The process of discovery of the core category began to corroborate our first perceptions when we took possession of all the diagrams that showed us the two themes and all their components.

At that moment, it was possible to visualize, in the chain of categories composing the first theme feeling forsaken, a movement of meanings which conducted us to the second theme finding support in the D.C.C., family ties and spirituality; nevertheless, the day care center constituting an essential variable for the caregiver to undertake the movement towards the partial resumption of his life plan.

Based on the interrelation of the two topics composing the phenomenon, it was possible to abstract the theoretical model denominated: moving from reclusion to partial freedom: the experience of family caregivers for disabled elderly persons assisted by a D.C.C.

Feeling forsaken is the first challenging process experienced by the family caregiver upon the realization that he is unprepared to deal with the disabled older person since he is not instrumentalized with knowledge concerning disease physiopathology or the necessary interventions to cope with problems. Added to such condition is the lack of support from the family or factors preventing the help of a secondary caregiver as well as the inexistence of a specific service in the Brazilian Unified Health System to promote care to the family caregiver-disables elderly binomial. In such circumstances, he eventually interrupts his life plan in face of the burden generated by his role and perceives his own sickening as well as that of his family.

It is an unpleasant experience that leads him to undertake movements in search for energy to continue providing his relative with care. The cornerstones that help him achieve physical and mental balance and seek help are: the strength of the tie established with the elderly person and spirituality.

In this search process, he eventually finds, in the D.C.C., the third cornerstone that will support him with the partial resumption of his life plan. He feels satisfied with the service since it provides him with a peaceful environment which allows him to express his emotions, clarifying his doubts and leading him to learn how to deal with the disability caused by his relative's disease, and, at the same time, perceives the elderly person's improvement. As a result, he becomes confident on the service, leaves his dear person in the Institution and uses his time for self care.

By going through the experience, the caregiver eventually feels supported by the service provided by the D.C.C. and evaluates it as care model for the family caretaker-disabled elderly binomial which promotes informational and mental support in addition to the re-socialization of the elderly person and his caregiver.

Hence, we presented the theoretical model to the actors participating in this study, who evaluated and validated it as representative for their experiences since it was capable of portraying their experiences with the support provided by D.C.C.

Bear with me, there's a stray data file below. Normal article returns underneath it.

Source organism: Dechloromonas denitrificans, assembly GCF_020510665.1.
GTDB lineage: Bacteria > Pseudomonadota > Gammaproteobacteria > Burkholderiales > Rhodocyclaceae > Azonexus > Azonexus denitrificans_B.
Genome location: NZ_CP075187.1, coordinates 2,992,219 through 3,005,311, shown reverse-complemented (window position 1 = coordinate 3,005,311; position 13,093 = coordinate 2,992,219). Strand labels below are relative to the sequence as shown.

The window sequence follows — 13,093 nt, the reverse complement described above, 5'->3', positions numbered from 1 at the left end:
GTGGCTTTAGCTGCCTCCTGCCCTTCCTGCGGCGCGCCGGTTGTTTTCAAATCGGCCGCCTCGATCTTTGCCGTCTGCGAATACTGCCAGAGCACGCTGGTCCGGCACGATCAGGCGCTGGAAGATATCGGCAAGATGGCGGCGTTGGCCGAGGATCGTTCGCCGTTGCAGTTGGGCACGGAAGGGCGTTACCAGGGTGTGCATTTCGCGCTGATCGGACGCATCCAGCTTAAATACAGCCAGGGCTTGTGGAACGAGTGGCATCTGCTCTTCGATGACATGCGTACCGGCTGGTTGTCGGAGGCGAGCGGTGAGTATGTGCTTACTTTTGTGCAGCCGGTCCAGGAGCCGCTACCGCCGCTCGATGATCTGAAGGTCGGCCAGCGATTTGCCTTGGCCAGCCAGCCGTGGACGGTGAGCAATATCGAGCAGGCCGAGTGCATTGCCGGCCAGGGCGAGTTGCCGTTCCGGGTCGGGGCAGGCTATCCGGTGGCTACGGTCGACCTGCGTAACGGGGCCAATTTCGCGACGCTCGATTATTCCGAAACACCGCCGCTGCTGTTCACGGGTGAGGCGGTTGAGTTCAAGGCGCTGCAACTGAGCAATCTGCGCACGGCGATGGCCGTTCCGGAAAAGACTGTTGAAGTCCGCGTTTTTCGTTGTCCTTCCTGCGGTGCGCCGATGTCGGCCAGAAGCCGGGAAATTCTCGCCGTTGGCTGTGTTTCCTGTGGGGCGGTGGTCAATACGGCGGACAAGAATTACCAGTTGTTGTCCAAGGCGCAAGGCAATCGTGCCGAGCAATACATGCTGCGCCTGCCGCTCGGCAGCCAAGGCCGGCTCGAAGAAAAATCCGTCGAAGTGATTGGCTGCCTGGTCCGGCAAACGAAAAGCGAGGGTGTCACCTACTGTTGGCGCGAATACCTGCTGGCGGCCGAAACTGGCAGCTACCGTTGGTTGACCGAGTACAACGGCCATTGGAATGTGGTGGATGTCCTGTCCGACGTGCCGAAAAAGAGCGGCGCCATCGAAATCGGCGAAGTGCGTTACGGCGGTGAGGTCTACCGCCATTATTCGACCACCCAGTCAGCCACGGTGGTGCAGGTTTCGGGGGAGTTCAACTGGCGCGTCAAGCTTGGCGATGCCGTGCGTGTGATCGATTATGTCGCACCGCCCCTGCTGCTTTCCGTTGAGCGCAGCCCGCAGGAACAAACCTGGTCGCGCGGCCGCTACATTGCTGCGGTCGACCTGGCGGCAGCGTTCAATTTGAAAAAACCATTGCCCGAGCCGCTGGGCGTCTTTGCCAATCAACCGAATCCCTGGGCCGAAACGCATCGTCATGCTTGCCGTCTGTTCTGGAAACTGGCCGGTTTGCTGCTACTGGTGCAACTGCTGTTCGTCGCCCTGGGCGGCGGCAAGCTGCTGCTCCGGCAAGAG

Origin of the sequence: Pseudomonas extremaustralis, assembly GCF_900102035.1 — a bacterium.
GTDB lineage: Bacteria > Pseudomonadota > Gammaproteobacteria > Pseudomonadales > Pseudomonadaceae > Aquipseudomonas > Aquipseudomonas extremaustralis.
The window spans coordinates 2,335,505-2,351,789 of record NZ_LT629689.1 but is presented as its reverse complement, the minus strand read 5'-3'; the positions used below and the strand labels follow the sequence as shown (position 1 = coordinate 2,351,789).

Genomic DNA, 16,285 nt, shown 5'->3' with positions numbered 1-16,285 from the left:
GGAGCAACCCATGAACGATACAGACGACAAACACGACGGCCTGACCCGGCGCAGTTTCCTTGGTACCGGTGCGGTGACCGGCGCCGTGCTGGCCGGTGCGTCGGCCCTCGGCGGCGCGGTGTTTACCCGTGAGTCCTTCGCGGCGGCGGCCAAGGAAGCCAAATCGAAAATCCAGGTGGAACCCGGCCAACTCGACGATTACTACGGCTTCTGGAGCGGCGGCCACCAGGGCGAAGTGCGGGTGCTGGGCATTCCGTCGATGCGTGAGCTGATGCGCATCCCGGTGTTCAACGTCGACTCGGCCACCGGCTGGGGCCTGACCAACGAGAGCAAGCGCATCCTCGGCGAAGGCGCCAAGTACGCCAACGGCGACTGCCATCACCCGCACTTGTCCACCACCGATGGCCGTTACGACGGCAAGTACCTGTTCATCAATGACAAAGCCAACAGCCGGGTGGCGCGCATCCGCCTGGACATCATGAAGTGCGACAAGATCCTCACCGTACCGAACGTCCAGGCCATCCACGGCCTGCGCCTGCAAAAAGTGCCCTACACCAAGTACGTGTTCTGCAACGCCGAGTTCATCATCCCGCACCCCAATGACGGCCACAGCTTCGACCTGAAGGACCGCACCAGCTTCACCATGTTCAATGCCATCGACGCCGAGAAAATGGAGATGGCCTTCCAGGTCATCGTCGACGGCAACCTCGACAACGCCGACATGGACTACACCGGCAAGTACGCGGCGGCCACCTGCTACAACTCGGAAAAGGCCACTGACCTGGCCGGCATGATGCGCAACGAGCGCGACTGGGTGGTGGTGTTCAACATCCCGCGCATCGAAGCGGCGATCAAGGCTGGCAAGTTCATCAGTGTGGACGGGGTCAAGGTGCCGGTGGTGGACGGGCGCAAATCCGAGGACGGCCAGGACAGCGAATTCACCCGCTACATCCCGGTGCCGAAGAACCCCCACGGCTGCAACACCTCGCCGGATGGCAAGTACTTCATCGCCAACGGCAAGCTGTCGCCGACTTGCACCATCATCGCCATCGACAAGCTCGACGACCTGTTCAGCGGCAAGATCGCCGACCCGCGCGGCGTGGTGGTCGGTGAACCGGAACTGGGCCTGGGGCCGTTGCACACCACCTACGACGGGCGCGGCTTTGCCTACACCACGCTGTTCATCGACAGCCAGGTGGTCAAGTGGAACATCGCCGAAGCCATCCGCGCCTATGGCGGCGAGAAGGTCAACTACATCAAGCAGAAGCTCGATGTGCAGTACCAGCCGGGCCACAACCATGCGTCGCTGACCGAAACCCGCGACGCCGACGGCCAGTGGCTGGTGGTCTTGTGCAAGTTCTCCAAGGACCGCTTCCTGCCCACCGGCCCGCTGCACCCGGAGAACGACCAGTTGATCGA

Discussing the results

The study made it possible to understand the experience of family caregivers for disabled elderly patients assisted by a D.C.C. as well as to develop and validate a representative theoretical model for it.

The decision to conduct this study, based on a theoretical and methodological perspective supported by the Grounded Theory and Symbolic Interactionism, allowed for advancing our knowledge concerning the studied object by understanding that, among the three supporting cornerstones for coping with the burden generated by the role of family caregivers for disabled elderly persons, the care model promoted by the D.C.C. was configured as an intervenient variable to change the course of such experience, which is surrounded by feelings of abandonment and circumscribed to the elderly home care, for the partial resumption of the caregiver' life plan.

This process only takes place during experiences in which the family caregiver can feel supported in the process of caring; when he becomes secure about leaving the patient to resume outside activities, which will awaken the feeling of freedom from an exhausting role10.

Partial isolation is one of the aspects that generate burden, particularly due to changes in lifestyle which reduce, modify and cause dissatisfaction in the family caregiver's social life as a result of the limiting conditions posed by the disease, bringing feelings of isolation to relationships circumscribed to household activities10.

The functional and cognitive deficit, personality or behavioral change11,12 as well as communication change13 are alterations that eventually compromise the patient and the family14.

The burden is frequently associated with the level of physical disability15,16, and the compromising of ambulation is a significant factor interfering with the caregiver's quality of life; however behavioral change is what causes the most exhaustion17.

By evaluating family caregivers for CVA patients, it was observed that 55% of them showed evidence of psychological burden, particularly those who were nursing patients with dementia and behavioral disorders18.

Aspects related to mental health in chronic disease are more stressful to caregivers than physical aspects. Among the problems found are behavioral disorders (apathy, agitation, perambulation) and mood disorders (depression, anxiety)19.

Additionally to the aspects above, there are financial difficulties to hire a secondary caregiver and to cover the extra expenses resulting from giving home care to a disabled person20 as well as a lack of knowledge concerning the most appropriate ways to assist the patient, which eventually generates dissatisfaction, incapacity and insecurity in taking up the caregiving role21.